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More on The Federation of Anglican Churches in the Americas
Wannabe/Newbie Anglican ^ | 8/08/2006 | Mark Marshall

Posted on 08/08/2006 5:37:22 PM PDT by sionnsar

The Federation of Anglican Churches in the Americas has their web site up now.

I found this page of their articles the most interesting. There they list the following among their “tasks”:

Furthering mutual understanding of its member Provinces, Jurisdictions and Ministries with a view to eventual union when and if deemed practical.

Pursuing a communal and charitable relationship with the world-wide Anglican Communion.

Clearly they are seeking more unity beyond being a federation of continuing jurisdictions. And that’s reflected in Article 11. There it’s clear there’s a great deal of intercommunion among federation members, which to date are the AMiA, the REC, and the APA.

+Ray Sutton of the REC is listed as a contact. He’s been prominent in North American orthodox Anglican ecumenical efforts and happens to be the bishop who confirmed me.

TOPICS: Mainline Protestant

1 posted on 08/08/2006 5:37:22 PM PDT by sionnsar
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2 posted on 08/08/2006 5:38:00 PM PDT by sionnsar (†† | Iran Azadi | Appeasement=Suicide | Hezbo rockets carry "peaceheads")
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To: sionnsar

File this one under "strange bedfellows." The APA is largely "high church" Anglo-Catholic. The REC is mainly evangelical "low church." Which, BTW, is the reason behind their decision to abandon the initiative to merge these two groups. A substantial amount of the REC membership opposed that plan - apparantly in favor of this somewhat looser "confederation" idea. Add to these the AMiA, which is an amalgam of various expressions of Anglican worship (including parishes that continue to use ECUSA's '79 BCP), & you have an organization (FACA) that should be interesting to watch.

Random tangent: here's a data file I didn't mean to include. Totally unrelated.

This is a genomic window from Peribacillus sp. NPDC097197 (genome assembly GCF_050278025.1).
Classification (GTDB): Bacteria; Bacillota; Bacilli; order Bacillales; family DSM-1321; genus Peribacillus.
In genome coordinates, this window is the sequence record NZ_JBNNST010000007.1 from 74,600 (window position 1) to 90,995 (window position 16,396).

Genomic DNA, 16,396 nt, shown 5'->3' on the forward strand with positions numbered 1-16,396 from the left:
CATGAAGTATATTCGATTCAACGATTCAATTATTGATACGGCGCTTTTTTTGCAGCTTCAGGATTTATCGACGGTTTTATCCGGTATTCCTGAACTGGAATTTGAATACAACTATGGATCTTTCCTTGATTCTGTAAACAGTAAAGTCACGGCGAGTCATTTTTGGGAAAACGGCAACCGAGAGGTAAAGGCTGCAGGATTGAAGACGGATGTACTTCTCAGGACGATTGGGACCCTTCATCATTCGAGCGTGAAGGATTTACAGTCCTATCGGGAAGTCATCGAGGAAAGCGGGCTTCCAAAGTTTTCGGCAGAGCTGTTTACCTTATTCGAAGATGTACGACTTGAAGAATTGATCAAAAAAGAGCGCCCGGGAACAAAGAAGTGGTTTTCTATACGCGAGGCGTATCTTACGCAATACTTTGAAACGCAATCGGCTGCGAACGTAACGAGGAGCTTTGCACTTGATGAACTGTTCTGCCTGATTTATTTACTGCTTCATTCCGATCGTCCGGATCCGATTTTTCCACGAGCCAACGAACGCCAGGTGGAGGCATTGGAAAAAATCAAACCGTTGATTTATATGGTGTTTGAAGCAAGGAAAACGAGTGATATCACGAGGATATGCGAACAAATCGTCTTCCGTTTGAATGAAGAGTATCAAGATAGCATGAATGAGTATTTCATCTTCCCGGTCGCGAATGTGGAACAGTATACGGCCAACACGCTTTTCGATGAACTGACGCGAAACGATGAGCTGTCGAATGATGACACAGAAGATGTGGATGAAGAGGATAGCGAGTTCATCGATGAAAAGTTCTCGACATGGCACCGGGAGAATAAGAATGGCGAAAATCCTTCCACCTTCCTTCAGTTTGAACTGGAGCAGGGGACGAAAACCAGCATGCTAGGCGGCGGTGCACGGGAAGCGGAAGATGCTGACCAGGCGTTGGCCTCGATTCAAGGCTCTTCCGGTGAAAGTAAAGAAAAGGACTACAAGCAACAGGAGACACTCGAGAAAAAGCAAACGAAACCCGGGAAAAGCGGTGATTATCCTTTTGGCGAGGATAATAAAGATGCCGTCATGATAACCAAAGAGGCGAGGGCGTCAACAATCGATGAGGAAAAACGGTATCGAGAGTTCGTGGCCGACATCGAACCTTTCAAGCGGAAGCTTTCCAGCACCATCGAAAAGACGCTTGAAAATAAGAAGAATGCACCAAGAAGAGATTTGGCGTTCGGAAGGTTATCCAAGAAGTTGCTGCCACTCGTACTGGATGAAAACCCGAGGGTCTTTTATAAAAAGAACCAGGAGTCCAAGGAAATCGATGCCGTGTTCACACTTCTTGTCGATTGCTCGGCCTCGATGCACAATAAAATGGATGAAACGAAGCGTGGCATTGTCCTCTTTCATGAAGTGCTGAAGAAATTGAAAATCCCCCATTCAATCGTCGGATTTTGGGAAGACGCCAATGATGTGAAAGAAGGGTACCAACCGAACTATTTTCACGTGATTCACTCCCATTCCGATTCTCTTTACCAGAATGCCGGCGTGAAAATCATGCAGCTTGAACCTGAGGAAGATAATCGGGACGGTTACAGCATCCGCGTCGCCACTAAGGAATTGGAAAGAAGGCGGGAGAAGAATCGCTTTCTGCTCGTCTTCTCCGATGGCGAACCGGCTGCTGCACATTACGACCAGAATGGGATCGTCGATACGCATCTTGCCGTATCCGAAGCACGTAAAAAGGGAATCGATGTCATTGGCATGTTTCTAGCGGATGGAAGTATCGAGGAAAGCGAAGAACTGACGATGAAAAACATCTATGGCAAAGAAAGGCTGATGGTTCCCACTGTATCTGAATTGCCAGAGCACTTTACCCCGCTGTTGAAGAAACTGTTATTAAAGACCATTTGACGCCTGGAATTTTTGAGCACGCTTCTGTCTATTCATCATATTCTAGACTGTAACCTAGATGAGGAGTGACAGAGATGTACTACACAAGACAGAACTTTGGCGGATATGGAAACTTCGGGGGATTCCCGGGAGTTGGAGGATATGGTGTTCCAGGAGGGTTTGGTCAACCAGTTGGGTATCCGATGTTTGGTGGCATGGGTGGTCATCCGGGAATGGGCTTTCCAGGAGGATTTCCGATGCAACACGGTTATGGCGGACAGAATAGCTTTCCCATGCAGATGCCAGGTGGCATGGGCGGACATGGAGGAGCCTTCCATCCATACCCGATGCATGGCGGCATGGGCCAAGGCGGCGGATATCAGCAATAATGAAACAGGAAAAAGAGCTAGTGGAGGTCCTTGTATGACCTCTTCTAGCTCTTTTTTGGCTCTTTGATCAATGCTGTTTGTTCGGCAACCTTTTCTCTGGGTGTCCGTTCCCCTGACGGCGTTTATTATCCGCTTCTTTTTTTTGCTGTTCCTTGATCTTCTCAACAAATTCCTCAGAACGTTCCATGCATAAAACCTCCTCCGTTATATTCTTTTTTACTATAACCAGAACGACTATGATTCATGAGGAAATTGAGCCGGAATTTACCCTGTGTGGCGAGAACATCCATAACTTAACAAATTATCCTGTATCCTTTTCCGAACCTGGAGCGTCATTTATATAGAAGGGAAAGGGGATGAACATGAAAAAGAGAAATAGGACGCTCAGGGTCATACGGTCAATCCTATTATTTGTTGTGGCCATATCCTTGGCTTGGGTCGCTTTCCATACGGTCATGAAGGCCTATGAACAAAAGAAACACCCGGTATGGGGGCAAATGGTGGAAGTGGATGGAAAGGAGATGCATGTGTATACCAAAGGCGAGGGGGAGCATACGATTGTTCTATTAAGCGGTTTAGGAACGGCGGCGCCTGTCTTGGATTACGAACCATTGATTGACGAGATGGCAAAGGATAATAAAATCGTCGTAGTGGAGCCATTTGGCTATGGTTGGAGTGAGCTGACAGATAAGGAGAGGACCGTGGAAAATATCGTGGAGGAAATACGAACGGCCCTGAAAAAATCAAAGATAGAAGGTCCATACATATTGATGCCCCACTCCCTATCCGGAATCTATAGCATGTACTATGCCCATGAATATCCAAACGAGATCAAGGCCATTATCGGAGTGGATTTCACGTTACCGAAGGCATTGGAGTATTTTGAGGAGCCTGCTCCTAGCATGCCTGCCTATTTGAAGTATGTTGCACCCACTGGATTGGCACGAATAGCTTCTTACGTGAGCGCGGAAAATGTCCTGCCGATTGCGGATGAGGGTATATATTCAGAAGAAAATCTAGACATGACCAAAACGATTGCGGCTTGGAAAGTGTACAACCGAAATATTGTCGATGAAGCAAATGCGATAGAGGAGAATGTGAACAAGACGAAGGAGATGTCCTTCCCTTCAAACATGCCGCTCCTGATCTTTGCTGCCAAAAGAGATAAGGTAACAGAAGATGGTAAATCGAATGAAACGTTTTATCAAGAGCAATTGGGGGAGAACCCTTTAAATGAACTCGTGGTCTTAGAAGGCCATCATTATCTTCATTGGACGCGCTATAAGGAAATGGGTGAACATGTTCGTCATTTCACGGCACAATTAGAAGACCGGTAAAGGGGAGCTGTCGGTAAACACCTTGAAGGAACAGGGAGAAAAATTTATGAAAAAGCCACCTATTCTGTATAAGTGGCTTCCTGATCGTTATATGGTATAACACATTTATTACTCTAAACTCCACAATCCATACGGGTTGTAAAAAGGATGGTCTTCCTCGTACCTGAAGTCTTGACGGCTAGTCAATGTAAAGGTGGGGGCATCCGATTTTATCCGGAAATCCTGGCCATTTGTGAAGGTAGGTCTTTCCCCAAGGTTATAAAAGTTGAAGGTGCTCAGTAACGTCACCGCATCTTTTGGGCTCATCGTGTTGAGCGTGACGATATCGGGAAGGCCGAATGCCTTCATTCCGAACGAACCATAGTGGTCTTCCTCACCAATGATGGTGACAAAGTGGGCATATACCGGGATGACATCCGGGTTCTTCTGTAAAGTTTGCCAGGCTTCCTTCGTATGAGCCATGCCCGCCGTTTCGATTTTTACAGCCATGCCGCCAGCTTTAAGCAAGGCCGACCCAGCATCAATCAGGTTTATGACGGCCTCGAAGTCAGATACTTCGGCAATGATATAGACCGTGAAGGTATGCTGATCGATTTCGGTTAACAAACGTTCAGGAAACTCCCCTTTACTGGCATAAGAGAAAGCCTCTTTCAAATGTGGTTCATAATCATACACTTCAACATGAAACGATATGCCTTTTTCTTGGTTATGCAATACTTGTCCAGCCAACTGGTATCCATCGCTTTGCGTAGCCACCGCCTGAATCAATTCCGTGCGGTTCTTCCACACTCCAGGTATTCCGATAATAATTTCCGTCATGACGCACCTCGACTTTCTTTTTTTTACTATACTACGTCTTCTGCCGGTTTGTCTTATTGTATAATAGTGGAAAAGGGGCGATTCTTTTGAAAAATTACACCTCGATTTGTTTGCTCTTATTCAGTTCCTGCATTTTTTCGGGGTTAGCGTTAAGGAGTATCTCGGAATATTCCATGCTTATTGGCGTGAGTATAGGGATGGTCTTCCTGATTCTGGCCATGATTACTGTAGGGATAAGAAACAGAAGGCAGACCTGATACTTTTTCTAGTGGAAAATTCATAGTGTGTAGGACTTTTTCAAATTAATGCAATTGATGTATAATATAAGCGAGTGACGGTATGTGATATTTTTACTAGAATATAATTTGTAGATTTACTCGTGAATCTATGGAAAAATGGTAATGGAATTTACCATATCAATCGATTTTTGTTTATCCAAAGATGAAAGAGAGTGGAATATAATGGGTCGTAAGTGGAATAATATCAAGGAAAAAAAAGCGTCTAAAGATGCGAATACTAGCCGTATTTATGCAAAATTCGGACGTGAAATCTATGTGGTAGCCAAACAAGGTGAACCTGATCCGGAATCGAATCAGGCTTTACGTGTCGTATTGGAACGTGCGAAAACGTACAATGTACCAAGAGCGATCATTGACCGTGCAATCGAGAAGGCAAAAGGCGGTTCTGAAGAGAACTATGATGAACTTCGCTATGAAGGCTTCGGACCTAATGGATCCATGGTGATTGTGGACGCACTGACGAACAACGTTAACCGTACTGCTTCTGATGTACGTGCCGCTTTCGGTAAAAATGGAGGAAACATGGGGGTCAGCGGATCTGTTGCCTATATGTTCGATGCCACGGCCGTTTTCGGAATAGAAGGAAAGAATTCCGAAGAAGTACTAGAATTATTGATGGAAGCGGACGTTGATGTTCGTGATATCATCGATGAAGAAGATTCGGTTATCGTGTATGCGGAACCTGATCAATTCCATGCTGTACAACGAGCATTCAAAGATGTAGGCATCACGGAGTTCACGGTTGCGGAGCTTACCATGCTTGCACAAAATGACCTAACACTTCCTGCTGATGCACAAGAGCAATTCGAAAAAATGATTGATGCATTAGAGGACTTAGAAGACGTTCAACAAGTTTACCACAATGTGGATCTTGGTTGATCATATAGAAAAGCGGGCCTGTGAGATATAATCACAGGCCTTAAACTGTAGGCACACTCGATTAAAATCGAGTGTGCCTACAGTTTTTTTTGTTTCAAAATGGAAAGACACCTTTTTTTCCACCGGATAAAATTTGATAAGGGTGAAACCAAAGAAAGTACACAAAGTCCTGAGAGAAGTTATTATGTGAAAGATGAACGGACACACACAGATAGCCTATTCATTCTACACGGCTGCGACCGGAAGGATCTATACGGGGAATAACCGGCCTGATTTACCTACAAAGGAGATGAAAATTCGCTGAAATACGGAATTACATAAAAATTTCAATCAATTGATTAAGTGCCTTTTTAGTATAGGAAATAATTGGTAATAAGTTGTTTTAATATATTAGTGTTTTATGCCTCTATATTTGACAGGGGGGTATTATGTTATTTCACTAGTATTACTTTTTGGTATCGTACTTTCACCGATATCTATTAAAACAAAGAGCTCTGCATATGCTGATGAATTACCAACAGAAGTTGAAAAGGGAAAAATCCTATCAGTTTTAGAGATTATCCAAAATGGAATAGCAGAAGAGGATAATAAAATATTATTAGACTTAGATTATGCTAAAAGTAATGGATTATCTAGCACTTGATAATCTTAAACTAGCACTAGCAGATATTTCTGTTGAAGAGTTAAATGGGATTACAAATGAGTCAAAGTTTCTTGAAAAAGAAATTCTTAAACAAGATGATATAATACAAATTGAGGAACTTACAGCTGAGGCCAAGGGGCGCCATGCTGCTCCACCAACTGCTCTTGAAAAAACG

3 posted on 08/09/2006 12:03:10 AM PDT by torqemada ("Nobody expects the Spanish Inquisition!")
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To: torqemada

The union envisioned between the APA & REC has not been abandoned and is still moving forward. Is there some opposition within the ranks? Yes, as there has been since the agreement was first formulated in 2000 and the opposition is on both sides, not just the REC. This was, from the beginning, envisioned as a VERY slow process, intended to be at least a decade long. A Unity Synod has been set for 2008 to continue the process.

The FACA idea was the APA & REC taking the lead to try to get something done regarding unity among traditionalists to show a united front, responding to the call of the Global South Primates of the Anglican Communion, who have asked us to "get together." The AMiA apparently saw some value in this and decided to sign on. Other traditional bodies in the US have looked at this and are considering allying with it.

4 posted on 08/09/2006 5:52:13 AM PDT by TheDean
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